Darlie Routier: Over Twenty Years on Death Row
Who Was Darlie Routier, and What Did She Do?
Darlie Routier (pronounced "rue-tier") is an American woman who lived in Rowlett, Texas, and was accused and convicted of murdering her five-year-old son, Damon. Her six-year-old, Devon, also died that night; however, she was not tried for his murder. The text from her indictment reads: "the Defendant, on or about the 6th day of June, A. D., 1996, in the County of Dallas, and said State did unlawfully, then and there, intentionally and knowingly cause the death of Damon Christian Routier, an individual, hereinafter called the deceased, by stabbing said Damon Christian Routier with a knife."
Darlie had no history of mental illness. She was not abusive to her sons. And her youngest son, seven-month-old Drake, and husband, Darin, were unharmed. There seems to be conflicting evidence, such as the police suggesting that Darlie's wounds were self-inflicted and Darlie claiming that a man attacked her and her sons.
Some say there is more to this trial than the official investigation showed.
Let's take a look.
The Timeline and the Individuals Involved
- June 6th 1996 2:31 AM: Darlie makes a frantic phone call to the police, alleging that someone broke into the home and stabbed her and her two children.
- June 18th 1996: Darlie is arrested.
- February 1997: The trial is moved from Dallas to Kerrsville, a small and conservative town with a high murder-conviction rate.
- February 4th 1997: Darlie is convicted of murdering Damon and sentenced to death by lethal injection.
- May 2003: Darlie appeals, and the appeal is denied.
- 2011: Darlie and Darin's divorce is finalized.
- Darlie Routier: The woman the case centers around. Accused of and convicted of killing her five-year-old son, Damon.
- Darin Routier: Darlie's husband from 1988-2011. He upholds Darlie's innocence to this day.
- Damon Routier: Darlie and Darin's five-year-old son. Was found DOA.
- Devon Routier: Darlie and Darin's six-year-old son. Died on the way to the hospital.
- Drake Routier: Darlie and Darin's youngest son. He was seven months old at the time of the murders.
- Greg Davis: One of the lead prosecutors.
- Toby Shook: One of the lead prosecutors.
- Tom Bevel: A blood spatter expert who testified for the defense. He has since been involved in a sizable number of false convictions due, at least in part, to his erroneous "expert" testimony.
- Doug Parks: Darlie's initial court-appointed attorney. He was eventually replaced by the famous defense attorney Doug Mulder.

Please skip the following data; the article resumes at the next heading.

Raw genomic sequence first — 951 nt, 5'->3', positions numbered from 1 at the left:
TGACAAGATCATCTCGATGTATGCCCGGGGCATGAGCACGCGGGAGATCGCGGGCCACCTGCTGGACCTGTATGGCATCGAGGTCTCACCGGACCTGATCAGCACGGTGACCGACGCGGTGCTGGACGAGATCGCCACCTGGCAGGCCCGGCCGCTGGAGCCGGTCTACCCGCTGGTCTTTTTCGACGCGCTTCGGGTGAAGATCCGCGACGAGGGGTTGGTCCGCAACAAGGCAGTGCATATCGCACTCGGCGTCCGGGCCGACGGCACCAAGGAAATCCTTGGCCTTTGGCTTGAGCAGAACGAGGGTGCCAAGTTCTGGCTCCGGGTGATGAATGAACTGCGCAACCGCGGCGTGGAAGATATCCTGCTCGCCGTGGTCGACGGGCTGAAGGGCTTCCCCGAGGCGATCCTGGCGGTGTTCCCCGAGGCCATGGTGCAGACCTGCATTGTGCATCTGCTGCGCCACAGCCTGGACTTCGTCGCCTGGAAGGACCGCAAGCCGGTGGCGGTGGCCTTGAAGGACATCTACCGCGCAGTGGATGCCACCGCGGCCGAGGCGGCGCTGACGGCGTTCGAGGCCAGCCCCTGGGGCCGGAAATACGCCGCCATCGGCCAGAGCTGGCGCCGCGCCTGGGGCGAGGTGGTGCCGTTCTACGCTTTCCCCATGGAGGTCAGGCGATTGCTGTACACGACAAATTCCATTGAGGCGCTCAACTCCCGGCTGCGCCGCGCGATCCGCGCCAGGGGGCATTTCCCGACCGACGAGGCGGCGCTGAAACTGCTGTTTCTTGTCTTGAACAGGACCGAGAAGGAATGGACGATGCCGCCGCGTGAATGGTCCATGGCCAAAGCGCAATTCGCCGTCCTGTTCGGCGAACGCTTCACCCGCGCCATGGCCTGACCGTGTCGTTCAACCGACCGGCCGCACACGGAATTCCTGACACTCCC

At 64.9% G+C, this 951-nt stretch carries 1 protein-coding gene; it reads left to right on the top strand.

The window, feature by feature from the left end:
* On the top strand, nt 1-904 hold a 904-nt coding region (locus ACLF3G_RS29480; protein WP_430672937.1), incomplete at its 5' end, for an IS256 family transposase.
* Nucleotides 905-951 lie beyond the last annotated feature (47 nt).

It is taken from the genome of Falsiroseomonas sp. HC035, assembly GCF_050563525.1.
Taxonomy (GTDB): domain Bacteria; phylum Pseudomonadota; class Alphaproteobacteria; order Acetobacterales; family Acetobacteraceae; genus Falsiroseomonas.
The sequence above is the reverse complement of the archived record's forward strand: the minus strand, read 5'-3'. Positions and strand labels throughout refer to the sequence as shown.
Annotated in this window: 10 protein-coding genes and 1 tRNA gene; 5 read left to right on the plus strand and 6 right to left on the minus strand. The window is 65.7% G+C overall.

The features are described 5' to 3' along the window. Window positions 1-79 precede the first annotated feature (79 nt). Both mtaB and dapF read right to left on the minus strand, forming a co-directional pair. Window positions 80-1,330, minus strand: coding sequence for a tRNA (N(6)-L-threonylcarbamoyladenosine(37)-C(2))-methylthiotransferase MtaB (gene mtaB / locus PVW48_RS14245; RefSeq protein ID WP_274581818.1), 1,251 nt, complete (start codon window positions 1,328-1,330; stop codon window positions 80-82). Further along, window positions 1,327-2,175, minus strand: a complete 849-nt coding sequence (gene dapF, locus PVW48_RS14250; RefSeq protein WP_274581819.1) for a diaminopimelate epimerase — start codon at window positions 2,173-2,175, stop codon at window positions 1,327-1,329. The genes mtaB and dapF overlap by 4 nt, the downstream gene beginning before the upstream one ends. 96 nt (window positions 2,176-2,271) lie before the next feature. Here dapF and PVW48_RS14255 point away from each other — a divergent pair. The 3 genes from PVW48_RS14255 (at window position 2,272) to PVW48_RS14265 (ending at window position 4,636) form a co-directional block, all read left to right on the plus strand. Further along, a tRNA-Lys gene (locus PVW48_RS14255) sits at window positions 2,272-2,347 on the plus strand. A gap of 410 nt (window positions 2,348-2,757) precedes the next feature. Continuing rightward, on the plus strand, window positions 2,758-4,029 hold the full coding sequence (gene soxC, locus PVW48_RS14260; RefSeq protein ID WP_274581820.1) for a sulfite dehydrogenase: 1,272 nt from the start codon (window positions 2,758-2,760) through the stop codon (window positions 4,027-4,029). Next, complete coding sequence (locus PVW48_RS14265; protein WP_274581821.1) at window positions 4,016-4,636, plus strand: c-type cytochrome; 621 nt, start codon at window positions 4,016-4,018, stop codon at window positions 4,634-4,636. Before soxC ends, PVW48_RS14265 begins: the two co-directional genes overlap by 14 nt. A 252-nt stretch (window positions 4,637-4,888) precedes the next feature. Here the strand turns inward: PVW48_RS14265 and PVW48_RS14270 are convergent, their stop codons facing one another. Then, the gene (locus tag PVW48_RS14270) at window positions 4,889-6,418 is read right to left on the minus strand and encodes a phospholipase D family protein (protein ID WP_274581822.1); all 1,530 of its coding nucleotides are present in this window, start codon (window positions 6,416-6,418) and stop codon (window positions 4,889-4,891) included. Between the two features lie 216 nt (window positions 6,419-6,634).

- Stephen Cooper: An attorney who has been representing Darlie for the last twenty or so years.
- Doug Mulder: Darlie Routier's attorney and was a bit of a celebrity attorney in Texas.
- Jimmy Patterson: A Rowlett, Texas, police officer investigating the case.
- James Cron: A forensic consultant who was asked by the Rowlett police to help investigate the Routier crime scene. You can read his testimony.
- Terry Laber: A forensic specialist who was primed by the defense to refute Tom Bevel's claims. For whatever reason, the defense never called him.
Before the Murders
Darlie moved to Lubbock as a teenager with her mom and stepdad. She met Darin in a Western Sizzlin' where her mother worked and where Darin was a cook. He was 17, and she was 15. They married four years later.
After moving to the Dallas area, he began his own small company called Testnec that tested electronic components. When he became a success in the early nineties, they bought a nice house and spent thousands getting it just how they wanted. Darin bought a thirty-foot cabin cruiser and a 1982 Jaguar. They went a little wild with their money, and Darlie bought new boobs and flashy jewelry.
The neighbors never saw them as wild though. Four of her friends attested that she was an excellent mother and a kind, warm, fun-loving person. She often had the neighborhood kids over and baked cookies for them. Those kids stood up for her against the accusation that she killed her sons.
All of a sudden, their business went downhill, and they allegedly got behind on their bills. They supposedly owed $10,000 in back taxes and $12,000 on credit cards, which isn't an especially noteworthy amount of debt for a newly married couple who just bought a house.
There was a very brief entry in Darlie's diary that was about suicide. My doctor once asked me if I had ever thought about suicide, and my answer was, "Hasn't everyone?" He laughed because it was true. Maybe to different extents, but if you know the world, you have thought about it. If you have something you just think you can't face, you may think about suicide. So I consider that pretty normal and nothing to even consider in anyone's sanity.
Thirty is coming up, and to some in their twenties, that looks old! It is nothing serious, but a little something as I say—and combined with all else going on with her—she probably was suffering from slight depression, which seems normal everything considered. And that does not a murderer make.